What Mexico City learned by devoting an office to designing public spaces

Editors note: This article first appeared in Citiscope.org and is reprinted with permission.

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MEXICO CITY, Mexico — Mexico’s sprawling capital city is so big that authorities aren’t even sure how many people live here. But inside the municipal government, there’s a small team of designers and architects who are committed to humanizing the urban chaos through sensitive interventions in the built environment.

The Public Space Authority, known by its Spanish acronym AEP, was born in 2009 during the mayoral administration of Marcelo Ebrard. One of the first mayors here to embrace the concept of bringing “livability” to the Mexican capital, Ebrard believed that public space could be part of a broader strategy to improve urban quality of life and even to reduce social inequality.

The AEP’s mandate is to think big, even though many of its interventions — such as introducing tiny “pocket parks” into tightly packed neighborhoods — are small. Unlike traditional parks and recreation departments, AEP is not saddled with perpetual maintenance responsibilities, a huge job that can stifle creativity. And unlike traditional departments of transportation, which manage vast amounts of public space in the form of city streets, AEP has an easier time putting the needs of people ahead of the needs of cars.

For example, once a week they close a major downtown thoroughfare to traffic and allow for Sunday strolls. Bright green umbrellas and live music transform the street into a lively hangout. In a handful of residential neighborhoods, streets that meet at funny angles leave vestigial asphalt, which the AEP has turned into extensions of the sidewalk with planters and signage. In an innovative financing scheme, 30 percent of the revenues from a new parking meter system are funneled into the AEP’s coffers, reflecting the belief that streets are public spaces.

Last month, I sat down with Ana Isabel Ruiz Remolina, Executive Director of Projects, and Victor Manuel Rico Espinola, Director of Special Projects, in an office littered with street furniture prototypes and eye-catching signage. We spoke about what makes AEP unique and what other cities can learn from Mexico City’s experience.

This interview was translated from the original Spanish and has been edited for length and clarity.


Greg Scruggs: When the AEP was established, did you have a sense that this was something entirely new in terms of municipal government and design?

Victor Manuel Rico Espinola: Design is a very important component of the Public Space Authority and of those who founded it, because their background was in architecture and urbanism. So in that sense it’s an even more special office. It’s an office of urban design that is focused, obviously, on public spaces.

Q: It’s a sort of public design firm?

Ana Isabel Ruiz Remolina: A public open space design firm. The first head of the Public Space Authority used to say that it was the only public design office in Latin America.

Q: Some of your interventions are common in other parts of the world. Is there anything new that in your opinion is original to AEP?

Victor: Well it’s not easy to reinvent the wheel, but I would say that an innovation that didn’t exist, or at least that we have never heard of, is the La Viga linear park, our first large-scale project. The Public Space Authority is building it in a less privileged part of the city.

The innovative aspect of this project is that it sees public spaces as infrastructure that is also aimed at a more responsible use of resources. Rainwater will be collected there and stored in an underground cistern system for use in the fountains and ponds. So we’re diversifying the water supply sources, because we’ll have rainwater, treated water for irrigating parks, and potable water for bathrooms and drinking fountains. This kind of project is an innovation at a regional level because there is no park this size using this kind of system. We were in fact inspired by the water plazas that Rotterdam is building.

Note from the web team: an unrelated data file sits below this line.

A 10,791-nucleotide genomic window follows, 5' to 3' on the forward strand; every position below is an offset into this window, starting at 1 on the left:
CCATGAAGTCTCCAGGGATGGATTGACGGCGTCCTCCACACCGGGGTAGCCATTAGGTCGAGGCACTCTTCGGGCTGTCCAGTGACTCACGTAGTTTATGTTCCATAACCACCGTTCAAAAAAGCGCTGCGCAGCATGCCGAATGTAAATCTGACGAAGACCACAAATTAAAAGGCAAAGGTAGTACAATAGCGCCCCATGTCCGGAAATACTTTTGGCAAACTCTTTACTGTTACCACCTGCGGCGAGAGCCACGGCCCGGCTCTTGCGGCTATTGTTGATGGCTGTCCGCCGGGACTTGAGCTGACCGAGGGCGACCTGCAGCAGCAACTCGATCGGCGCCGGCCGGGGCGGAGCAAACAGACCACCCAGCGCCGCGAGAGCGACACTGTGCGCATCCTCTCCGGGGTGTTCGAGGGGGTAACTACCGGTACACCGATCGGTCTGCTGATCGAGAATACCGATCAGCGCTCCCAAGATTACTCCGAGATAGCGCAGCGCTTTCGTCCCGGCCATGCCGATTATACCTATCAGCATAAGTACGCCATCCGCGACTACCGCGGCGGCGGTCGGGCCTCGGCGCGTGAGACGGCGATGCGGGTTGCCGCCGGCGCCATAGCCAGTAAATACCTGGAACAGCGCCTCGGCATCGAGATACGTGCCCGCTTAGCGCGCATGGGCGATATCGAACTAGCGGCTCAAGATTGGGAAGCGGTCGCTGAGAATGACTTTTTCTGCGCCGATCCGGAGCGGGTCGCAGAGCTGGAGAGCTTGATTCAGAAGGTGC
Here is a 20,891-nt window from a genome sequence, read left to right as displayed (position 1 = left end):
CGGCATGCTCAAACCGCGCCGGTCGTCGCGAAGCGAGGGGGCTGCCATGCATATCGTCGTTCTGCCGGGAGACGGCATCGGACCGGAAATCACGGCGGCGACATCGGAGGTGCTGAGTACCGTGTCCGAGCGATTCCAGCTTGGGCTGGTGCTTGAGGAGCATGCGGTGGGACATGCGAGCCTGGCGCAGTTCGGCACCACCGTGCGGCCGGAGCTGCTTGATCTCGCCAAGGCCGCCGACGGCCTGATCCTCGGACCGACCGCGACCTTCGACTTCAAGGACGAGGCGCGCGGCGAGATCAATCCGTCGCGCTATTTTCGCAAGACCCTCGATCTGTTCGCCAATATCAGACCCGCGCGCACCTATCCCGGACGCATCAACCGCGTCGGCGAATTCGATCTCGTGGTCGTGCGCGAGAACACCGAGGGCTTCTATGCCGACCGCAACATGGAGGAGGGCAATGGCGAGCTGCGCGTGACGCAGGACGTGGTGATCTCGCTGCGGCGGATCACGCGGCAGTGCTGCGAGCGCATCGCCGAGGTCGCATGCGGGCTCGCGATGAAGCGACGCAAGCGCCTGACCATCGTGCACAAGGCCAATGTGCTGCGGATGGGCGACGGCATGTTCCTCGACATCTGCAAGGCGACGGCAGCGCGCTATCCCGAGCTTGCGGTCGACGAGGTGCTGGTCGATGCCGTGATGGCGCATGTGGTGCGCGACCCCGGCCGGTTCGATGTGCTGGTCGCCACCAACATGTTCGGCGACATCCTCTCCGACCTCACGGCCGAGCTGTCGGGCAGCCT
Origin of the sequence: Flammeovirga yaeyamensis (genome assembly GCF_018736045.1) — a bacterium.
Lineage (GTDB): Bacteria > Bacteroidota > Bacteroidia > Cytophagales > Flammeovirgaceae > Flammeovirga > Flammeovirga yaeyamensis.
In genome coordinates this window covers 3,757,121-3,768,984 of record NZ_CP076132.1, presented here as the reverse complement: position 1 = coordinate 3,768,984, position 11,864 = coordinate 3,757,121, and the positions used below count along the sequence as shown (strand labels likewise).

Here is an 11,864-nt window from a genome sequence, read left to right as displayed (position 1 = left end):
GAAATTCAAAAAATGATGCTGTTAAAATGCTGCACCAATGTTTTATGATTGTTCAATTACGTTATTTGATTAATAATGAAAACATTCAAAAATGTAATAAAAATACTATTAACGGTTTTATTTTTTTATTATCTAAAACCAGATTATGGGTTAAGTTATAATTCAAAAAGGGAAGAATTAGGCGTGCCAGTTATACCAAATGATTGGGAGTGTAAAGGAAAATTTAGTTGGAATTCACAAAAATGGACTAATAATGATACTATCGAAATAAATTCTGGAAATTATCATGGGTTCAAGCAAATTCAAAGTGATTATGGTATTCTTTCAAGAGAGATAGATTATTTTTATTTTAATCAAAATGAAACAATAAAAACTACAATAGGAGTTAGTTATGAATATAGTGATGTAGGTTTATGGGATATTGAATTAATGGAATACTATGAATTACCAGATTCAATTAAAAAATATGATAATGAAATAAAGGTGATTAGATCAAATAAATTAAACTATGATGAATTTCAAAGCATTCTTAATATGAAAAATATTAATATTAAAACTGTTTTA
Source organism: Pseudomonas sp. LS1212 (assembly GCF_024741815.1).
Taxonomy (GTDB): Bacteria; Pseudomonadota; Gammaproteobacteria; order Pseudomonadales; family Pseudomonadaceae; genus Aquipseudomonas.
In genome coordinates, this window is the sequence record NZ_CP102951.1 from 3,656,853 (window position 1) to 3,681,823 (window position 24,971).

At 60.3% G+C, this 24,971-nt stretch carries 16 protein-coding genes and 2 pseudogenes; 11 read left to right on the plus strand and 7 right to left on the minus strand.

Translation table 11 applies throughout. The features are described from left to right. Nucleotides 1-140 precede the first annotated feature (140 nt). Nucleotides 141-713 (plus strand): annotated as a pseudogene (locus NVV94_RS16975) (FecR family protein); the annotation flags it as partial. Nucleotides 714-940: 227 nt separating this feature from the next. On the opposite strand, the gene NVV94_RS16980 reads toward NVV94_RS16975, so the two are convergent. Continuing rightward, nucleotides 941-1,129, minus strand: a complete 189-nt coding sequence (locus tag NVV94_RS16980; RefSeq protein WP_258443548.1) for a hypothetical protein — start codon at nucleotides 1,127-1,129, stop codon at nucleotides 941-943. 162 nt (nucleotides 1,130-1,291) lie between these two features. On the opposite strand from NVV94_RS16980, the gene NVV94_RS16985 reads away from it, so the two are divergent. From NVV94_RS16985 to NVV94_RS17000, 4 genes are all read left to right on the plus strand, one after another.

Ana: I don’t know if I would refer to one particular project as an example, but I do think we can talk about a vision of a city as a complex megalopolis, a city that is lagging far behind and has a serious lack of funds and of air and water quality. So, rather than mention a specific project, I think that just the fact that this office exists.

Victor: That is the innovation in and of itself.

Ana: Because it is a response to the famous problem of urbanization, of how we understand it, how we revert patterns of unplanned irregular growth, how we understand the provision of services, how we understand proximity in public transport.

Q: And public space is like the connective tissue?

Victor: Yes. But what Ana says is very important, because in some sense it is this office, rather than developers, that dictates which way development is going.

It’s not the developers who, like in other cities, define what’s to be done. Here it’s the Mexico City government that to some extent provides incentives for where developers should build. Which means it’s an innovation even on the economic front.

Ana: And what we’re basically trying to do is guide the development of the city through our interventions. So on one hand, we give new value to neglected, rundown central areas of architectural heritage. We make interventions in the historical center, for example. But on the other hand, we also try to bring projects for public spaces to marginal neighborhoods, where social segregation is strong.

Victor: Like redistributing the experience of the city.


Q: What are the global trends in public space design that are most interesting and relevant to your work?

Victor: A fun experience. For example, how design can contribute to a pleasant impression of the city. And there should also be a playful component. I think that’s a question that we will begin to explore now with new projects.

Ana: Also, access to technologies and social networks. For example, almost all of the projects that we have developed since 2015 will have Wi-Fi zones. We’ll be able to connect, to charge our cell phones so that, through public spaces and through this experience, we’ll also be creating closer ties between people, who don’t always have access to the Internet, for example. So they can have a public Internet space.

Q: Are quality public spaces a successful way to address inequality?

Ana: Of course. And a lot of what we try to do is, on one hand, offer the neediest people quality spaces, and on the other, encourage people who aren’t used to going out to public spaces, to go out and use public spaces.

Victor: And even to create new destinations. That is, in the public imagination, people are used to going from the east to the center of the city to have these experiences. What we’re doing is bringing these experiences closer to the people. And this removes pressure from the transport systems, from the big flows of people in search of these spaces.